HomeFood & DrinkSecrets and techniques from the person behind Hong Kong's hottest eating places

    Secrets and techniques from the person behind Hong Kong’s hottest eating places

    Hong Kong is extensively thought-about one of the difficult cities on the planet to function a restaurant – a roiling cauldron of fixing tastes, cleaver-sharp competitors and unsavory economics.

    Proper on the coronary heart of its culinary world, with connections to a minimum of half of its hottest tables, is publicist Geoffrey Wu.

    Wu and his 10-year-old consultancy agency The Forks and Spoons work with among the most embellished eating places and bars on the town, such because the two-Michelin starred TATE Eating Room and Ando, one of the sought-after reservations on the town.

    Geoffrey Wu is the publicist behind many of Hong Kong's toughest tables.

    “I wouldn’t say we’re higher at our job than different individuals. I’d say we’re completely different,” he tells tokyo2la Journey in The Baker and The Bottleman, a brand new informal bakery and pure wine bar by movie star British chef Simon Rogan, the place he’s agreed to spill among the secrets and techniques of Hong Kong’s eating scene.

    After being expelled from the College of Science and Expertise in Hong Kong for “skipping too many lessons to play playing cards at McDonald’s,” Wu joined Amber, the famed French restaurant underneath the helm of Richard Ekkebus, as operations employees in 2005.

    Over the subsequent few years he took on numerous advertising and marketing roles for various firms – however at all times discovered himself again within the meals and beverage trade. In 2012, he opened his F&B consultancy agency.

    Wu isn’t your typical meals and beverage publicist. He isn’t congenial. He’s identified for often yelling at purchasers for making a mistake, or members of the media he feels haven’t finished their analysis.

    “I’m not afraid to talk up – individuals know that for certain. Typically you want a marketing consultant who is simple about issues that have to be fastened. We aren’t right here to therapeutic massage your ego. We’re right here for the outcomes. We’re right here to win,” says Wu, sounding extra like a soccer coach than a PR skilled.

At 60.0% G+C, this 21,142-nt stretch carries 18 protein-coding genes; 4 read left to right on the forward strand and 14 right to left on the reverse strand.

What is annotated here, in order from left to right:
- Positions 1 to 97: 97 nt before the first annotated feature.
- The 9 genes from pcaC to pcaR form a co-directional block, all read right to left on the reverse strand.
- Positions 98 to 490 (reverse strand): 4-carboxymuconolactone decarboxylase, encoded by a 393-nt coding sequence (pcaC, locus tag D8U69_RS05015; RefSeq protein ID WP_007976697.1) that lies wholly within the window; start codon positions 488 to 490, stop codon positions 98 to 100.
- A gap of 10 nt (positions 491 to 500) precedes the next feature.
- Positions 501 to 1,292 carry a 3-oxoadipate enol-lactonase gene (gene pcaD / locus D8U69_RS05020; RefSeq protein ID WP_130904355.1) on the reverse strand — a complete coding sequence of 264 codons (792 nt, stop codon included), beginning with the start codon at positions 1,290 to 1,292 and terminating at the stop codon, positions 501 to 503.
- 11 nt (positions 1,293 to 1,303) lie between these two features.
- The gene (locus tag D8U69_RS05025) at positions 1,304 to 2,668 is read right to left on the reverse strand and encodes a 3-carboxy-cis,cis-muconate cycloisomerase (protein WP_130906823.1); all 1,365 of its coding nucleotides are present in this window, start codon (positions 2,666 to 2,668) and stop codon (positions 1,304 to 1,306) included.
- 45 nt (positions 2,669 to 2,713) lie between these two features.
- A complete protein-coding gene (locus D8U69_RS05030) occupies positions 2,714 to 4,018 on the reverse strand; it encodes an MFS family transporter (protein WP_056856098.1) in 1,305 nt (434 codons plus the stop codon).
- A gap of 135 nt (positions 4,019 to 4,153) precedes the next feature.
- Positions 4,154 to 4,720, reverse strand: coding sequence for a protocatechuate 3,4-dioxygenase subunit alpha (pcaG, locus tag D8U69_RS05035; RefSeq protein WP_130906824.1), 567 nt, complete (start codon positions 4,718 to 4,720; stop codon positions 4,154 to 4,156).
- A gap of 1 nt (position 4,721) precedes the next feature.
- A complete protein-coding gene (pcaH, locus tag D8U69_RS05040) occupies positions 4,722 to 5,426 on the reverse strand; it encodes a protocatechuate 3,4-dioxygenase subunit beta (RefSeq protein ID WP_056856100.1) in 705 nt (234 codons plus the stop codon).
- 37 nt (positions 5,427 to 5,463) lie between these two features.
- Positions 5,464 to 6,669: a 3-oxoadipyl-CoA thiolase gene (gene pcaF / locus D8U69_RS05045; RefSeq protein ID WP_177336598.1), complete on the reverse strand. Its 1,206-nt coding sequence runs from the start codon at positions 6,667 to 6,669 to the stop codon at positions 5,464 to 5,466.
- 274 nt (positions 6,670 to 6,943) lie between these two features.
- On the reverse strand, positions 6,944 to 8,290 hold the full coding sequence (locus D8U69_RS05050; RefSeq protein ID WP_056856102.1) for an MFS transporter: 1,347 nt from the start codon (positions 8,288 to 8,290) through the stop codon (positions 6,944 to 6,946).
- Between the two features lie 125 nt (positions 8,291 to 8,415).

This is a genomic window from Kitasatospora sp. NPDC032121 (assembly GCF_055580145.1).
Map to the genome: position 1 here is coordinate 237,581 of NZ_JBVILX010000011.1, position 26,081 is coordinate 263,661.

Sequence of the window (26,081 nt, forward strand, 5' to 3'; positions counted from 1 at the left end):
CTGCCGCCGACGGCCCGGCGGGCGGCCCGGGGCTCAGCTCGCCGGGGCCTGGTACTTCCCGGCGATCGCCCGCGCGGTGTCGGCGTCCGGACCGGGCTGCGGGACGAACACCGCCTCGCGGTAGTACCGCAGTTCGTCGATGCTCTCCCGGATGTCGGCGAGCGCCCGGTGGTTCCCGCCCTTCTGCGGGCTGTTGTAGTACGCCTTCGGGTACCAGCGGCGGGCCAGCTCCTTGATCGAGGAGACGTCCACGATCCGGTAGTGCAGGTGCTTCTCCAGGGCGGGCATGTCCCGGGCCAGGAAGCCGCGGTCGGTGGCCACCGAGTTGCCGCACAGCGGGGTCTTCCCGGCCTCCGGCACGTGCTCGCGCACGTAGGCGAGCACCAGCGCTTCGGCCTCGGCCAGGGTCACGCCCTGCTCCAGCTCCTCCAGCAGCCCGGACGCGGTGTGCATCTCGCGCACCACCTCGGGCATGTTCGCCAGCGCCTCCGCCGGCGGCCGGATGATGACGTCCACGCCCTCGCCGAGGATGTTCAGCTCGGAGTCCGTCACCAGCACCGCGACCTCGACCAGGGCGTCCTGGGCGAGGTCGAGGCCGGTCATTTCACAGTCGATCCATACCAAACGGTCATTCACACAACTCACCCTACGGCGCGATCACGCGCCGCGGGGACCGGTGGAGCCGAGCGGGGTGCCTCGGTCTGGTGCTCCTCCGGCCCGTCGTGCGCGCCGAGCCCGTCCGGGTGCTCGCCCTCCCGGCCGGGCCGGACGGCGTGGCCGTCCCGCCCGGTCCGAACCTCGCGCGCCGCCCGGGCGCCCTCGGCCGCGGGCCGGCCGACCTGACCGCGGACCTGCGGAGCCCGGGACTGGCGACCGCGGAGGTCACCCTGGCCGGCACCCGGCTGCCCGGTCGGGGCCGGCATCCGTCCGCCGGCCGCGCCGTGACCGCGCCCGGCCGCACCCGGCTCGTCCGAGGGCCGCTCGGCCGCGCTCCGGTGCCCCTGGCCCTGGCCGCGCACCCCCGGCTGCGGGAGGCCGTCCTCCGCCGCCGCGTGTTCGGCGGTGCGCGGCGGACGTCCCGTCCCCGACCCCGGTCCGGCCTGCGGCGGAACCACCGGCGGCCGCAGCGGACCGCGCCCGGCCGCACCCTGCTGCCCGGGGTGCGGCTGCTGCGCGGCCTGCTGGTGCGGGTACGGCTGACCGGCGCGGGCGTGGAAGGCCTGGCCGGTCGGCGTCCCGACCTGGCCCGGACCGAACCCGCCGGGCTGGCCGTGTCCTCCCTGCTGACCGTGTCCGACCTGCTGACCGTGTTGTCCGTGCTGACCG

“If I wished to please everybody, I’d go promote ice cream. Fortunately, most of my purchasers perceive.”

    Amongst these purchasers is Yenn Wong, founder and chief government officer of JIA, a restaurant group behind widespread award-winning Hong Kong eateries like Mono and Duddell’s.

    “The Forks and Spoons perceive and personalize the wants of every idea and is at all times staying very present with the related methods to make sure we as purchasers get essentially the most publicity to our target market, which in the end delivers constructive income progress,” Wong tells tokyo2la Journey.

    Dinner tables at Bluhouse, a new Italian restaurant at Rosewood Hotel, are often booked out two months in advance.

    One of many essential duties for a F&B publicist is to be bodily current at a restaurant, in keeping with Wu. He’s both tinkering with menus, sampling new dishes or just assembly with purchasers.

    It may very well be something from translating the restaurant’s a la carte menu from Chinese language into English to working with cooks on selecting dishes for a tasting menu, “so you may see what’s taking place and let the employees know that you simply care,” says Wu.

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    As an illustration, later that day, he says he’s having a trial lunch at Bluhouse, a brand new informal Italian eating idea on the Rosewood Lodge in Kowloon.

    “At a tasting, we’ll take a look at every little thing – style, presentation and temperature of the meals. We additionally take a look at furnishings, operation circulate, pricing, and many others.,” he says. “No new restaurant is ever good, however let’s attempt to reduce the error.

    “We have now solely labored with purchasers in Asia – Hong Kong, Macao, Maldives, and many others – however I actually imagine that Hong Kong is essentially the most cutthroat meals and beverage market on the planet.”